I mean the whole thing is ridiculous on the face of it: For a full decade – two and a half times the length of World War Two — our trillion dollar defense/national security apparatus and their satellites that can I.D. you from space by your thermal imprint couldn’t find a six foot four inch Arab dragging around a kidney dialysis machine.

But very few folks reading this will understand the obvious truth of what I just said, let alone actually look into the subject. Formal, peer reviewed studies have been done – and for me real life has born this out – showing that once something has been repeated over and over enough times, people are incapable of processing new information that contradicts whatever the belief is.

The big D. Denial.

How does this sort of thing fit into a film about a surf trip to Mexico and Central America, which is what your film is about?
Ain’t easy. But I somehow combined pot smuggling with quantum physics in Cosmic Banditos, so I figure it’s worth a shot.

What’s the title of the film?
Water Time; Surf/Travel Diary of a Mad Man. That’s ‘Mad Man,’ two words, not ‘madman.’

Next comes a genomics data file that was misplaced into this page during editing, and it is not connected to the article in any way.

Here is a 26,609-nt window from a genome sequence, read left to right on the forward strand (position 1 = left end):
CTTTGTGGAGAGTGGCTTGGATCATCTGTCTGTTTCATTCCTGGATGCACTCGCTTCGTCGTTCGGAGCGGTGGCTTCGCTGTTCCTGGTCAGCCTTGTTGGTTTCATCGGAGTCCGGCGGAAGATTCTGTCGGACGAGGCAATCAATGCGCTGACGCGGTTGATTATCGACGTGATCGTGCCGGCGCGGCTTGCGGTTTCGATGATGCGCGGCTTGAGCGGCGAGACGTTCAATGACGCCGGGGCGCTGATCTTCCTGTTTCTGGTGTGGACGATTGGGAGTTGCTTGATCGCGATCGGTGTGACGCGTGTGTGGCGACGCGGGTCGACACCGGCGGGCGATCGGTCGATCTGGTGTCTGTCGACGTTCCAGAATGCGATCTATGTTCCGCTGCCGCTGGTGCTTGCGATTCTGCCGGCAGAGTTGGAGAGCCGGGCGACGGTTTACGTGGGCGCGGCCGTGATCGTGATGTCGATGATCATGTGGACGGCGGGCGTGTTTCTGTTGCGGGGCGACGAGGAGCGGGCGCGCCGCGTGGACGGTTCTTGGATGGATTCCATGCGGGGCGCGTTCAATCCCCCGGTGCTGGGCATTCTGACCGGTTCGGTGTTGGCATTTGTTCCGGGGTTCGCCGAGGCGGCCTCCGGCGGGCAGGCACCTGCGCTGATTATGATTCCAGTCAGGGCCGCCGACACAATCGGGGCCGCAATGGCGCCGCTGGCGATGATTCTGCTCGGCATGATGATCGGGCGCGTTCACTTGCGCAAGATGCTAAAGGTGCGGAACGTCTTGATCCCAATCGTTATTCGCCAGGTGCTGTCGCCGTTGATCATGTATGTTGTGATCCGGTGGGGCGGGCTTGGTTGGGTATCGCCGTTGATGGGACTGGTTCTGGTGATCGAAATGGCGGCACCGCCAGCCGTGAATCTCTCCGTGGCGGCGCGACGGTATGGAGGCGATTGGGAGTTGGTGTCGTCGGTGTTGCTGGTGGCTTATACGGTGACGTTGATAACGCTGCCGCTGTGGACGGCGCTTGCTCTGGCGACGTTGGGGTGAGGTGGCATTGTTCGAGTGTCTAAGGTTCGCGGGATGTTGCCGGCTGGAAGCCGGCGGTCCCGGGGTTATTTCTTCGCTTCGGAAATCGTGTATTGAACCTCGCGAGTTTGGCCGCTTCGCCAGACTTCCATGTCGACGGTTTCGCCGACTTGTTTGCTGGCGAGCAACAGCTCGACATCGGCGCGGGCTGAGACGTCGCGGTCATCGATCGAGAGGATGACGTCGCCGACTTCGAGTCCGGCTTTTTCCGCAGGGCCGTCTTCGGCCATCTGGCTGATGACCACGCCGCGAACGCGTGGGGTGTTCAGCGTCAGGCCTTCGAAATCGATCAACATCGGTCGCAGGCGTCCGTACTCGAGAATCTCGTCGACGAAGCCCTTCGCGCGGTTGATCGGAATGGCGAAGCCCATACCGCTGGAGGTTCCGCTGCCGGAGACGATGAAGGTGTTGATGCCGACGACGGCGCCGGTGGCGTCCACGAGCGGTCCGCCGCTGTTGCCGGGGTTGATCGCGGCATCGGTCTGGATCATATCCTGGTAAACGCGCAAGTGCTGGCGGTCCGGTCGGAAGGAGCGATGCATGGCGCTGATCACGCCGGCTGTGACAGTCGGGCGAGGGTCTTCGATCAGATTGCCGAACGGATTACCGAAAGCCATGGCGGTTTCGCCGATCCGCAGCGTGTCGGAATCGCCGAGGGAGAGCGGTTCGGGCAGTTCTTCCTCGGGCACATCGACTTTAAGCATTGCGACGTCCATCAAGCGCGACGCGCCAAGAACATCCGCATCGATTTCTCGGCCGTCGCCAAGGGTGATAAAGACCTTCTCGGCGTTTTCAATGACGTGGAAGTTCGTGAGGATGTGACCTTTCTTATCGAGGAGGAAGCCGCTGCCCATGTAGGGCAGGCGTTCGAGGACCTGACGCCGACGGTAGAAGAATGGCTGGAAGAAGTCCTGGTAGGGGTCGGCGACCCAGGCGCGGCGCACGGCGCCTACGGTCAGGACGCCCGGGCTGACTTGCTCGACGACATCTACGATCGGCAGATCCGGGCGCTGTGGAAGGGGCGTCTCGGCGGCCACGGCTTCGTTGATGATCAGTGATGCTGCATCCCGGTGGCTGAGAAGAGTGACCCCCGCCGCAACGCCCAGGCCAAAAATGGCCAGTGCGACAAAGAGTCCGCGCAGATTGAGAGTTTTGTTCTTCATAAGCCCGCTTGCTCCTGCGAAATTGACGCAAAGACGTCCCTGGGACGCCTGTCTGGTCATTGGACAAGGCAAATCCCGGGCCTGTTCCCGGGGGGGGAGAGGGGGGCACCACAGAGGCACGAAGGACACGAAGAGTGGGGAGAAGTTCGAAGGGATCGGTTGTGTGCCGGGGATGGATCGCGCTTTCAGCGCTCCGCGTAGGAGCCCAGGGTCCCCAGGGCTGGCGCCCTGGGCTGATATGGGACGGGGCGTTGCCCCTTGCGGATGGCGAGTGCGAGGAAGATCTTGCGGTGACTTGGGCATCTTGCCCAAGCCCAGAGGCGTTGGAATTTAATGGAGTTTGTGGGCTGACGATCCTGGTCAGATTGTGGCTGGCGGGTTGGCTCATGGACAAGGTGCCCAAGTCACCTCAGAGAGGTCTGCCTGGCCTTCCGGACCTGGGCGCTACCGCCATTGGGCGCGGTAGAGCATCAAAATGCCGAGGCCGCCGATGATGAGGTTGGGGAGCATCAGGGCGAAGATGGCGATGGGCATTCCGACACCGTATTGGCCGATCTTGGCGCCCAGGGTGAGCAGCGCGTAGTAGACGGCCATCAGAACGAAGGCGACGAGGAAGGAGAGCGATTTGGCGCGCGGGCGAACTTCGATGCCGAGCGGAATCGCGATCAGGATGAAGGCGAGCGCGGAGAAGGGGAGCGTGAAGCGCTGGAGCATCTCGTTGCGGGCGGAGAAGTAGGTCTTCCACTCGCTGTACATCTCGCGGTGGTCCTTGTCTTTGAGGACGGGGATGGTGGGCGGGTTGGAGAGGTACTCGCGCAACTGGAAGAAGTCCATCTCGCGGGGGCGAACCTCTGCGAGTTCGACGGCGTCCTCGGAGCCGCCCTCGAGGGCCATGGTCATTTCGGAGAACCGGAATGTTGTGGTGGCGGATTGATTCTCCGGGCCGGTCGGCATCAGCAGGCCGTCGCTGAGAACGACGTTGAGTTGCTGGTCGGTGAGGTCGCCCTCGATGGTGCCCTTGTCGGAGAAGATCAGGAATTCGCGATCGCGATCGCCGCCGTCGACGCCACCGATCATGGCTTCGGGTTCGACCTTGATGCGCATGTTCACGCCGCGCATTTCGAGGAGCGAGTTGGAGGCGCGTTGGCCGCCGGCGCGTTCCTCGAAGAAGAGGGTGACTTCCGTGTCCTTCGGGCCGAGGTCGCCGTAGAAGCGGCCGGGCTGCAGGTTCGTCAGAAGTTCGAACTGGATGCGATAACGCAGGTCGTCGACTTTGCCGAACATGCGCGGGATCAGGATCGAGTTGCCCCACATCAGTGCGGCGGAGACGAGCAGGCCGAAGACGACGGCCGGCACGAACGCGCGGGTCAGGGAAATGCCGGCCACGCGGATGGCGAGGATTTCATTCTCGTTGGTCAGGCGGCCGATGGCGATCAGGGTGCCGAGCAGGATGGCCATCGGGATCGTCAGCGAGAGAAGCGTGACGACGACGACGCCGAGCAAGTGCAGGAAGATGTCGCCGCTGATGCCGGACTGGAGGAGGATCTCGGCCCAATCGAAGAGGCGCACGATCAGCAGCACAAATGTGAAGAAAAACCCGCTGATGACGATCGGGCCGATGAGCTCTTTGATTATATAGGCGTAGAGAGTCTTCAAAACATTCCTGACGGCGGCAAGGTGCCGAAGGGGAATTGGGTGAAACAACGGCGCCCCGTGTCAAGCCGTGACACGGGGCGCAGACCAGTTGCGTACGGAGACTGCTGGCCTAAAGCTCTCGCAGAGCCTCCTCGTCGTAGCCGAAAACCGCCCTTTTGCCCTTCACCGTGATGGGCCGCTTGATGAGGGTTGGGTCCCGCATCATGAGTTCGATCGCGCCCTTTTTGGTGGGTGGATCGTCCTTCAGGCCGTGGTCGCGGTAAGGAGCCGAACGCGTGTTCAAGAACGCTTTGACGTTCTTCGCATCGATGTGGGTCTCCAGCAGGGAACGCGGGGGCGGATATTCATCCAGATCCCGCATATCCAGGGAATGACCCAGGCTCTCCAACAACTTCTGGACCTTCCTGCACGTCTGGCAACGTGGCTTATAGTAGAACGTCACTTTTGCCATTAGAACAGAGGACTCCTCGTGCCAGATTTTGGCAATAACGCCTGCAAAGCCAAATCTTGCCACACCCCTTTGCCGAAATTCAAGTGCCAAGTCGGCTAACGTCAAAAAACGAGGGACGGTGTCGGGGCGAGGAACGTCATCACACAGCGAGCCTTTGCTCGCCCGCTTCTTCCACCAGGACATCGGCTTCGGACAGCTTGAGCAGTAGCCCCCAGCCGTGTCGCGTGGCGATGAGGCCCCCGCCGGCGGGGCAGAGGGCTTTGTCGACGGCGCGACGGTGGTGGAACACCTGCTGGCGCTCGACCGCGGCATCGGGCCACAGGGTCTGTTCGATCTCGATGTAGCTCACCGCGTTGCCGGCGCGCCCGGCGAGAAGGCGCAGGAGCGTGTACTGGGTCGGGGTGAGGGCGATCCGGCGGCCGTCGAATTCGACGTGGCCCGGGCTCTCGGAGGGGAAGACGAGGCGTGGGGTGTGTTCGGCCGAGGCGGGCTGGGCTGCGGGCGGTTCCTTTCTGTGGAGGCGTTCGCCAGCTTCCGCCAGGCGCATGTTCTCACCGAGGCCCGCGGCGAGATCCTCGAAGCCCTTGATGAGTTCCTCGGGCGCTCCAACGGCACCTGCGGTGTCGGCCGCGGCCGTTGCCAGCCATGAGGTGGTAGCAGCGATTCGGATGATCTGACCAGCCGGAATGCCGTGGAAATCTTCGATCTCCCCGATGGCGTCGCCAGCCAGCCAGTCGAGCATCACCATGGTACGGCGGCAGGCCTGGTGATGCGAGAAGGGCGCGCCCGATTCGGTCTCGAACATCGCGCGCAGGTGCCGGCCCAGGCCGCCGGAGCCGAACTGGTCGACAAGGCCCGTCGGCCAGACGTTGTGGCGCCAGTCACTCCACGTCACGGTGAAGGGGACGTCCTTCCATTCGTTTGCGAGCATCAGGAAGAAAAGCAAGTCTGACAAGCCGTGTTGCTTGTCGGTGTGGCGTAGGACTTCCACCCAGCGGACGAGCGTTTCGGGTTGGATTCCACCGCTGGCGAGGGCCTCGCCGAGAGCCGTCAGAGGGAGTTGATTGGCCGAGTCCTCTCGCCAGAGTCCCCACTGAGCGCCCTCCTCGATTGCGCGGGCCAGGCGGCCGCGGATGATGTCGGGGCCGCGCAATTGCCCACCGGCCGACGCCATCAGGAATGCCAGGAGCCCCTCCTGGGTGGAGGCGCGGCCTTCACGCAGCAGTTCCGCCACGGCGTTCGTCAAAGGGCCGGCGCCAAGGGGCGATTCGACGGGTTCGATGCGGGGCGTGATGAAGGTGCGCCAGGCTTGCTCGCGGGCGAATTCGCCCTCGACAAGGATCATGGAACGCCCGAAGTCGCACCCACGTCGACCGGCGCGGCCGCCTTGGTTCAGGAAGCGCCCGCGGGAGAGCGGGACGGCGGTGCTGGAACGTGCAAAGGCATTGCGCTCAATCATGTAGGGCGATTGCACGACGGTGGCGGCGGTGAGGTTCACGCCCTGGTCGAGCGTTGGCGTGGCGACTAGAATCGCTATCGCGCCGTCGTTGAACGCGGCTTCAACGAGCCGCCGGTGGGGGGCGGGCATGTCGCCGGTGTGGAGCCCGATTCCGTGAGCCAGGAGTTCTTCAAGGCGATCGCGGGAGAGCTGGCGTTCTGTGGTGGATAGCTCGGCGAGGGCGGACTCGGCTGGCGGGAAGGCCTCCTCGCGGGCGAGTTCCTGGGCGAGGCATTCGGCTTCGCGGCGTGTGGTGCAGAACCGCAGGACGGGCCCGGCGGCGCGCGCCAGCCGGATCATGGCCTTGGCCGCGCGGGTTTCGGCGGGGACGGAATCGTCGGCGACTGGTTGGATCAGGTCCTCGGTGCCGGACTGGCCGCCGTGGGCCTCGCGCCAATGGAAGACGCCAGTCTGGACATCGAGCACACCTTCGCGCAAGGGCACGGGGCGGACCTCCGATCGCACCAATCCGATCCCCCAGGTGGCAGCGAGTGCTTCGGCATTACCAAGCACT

If you believe people are incapable of changing their minds, what’s the point of making the film?
Or doing this interview, right? Good question. Let’s say a thousand people read this. Down the road, I’m hoping that one person out of the thousand is fooling around online, looking up who Angelina Jolie is banging these days or whatever, and maybe for the hell of it or to prove I’m a crackpot, they Google ‘9/11 Commission Report’…  Then, maybe someday deep down the rabbit hole I’ll meet that person and they’ll thank me.Most folks just get pissed off.

Are you still surfing?
Fuck yeah. I was just in Mexico for four months. I’m not that old. I still surf well too. But in Mexico, the worst day there is like the best day here.

To see a trailer of Allan’s film or read his latest ‘down the rabbit hole’ essay, go to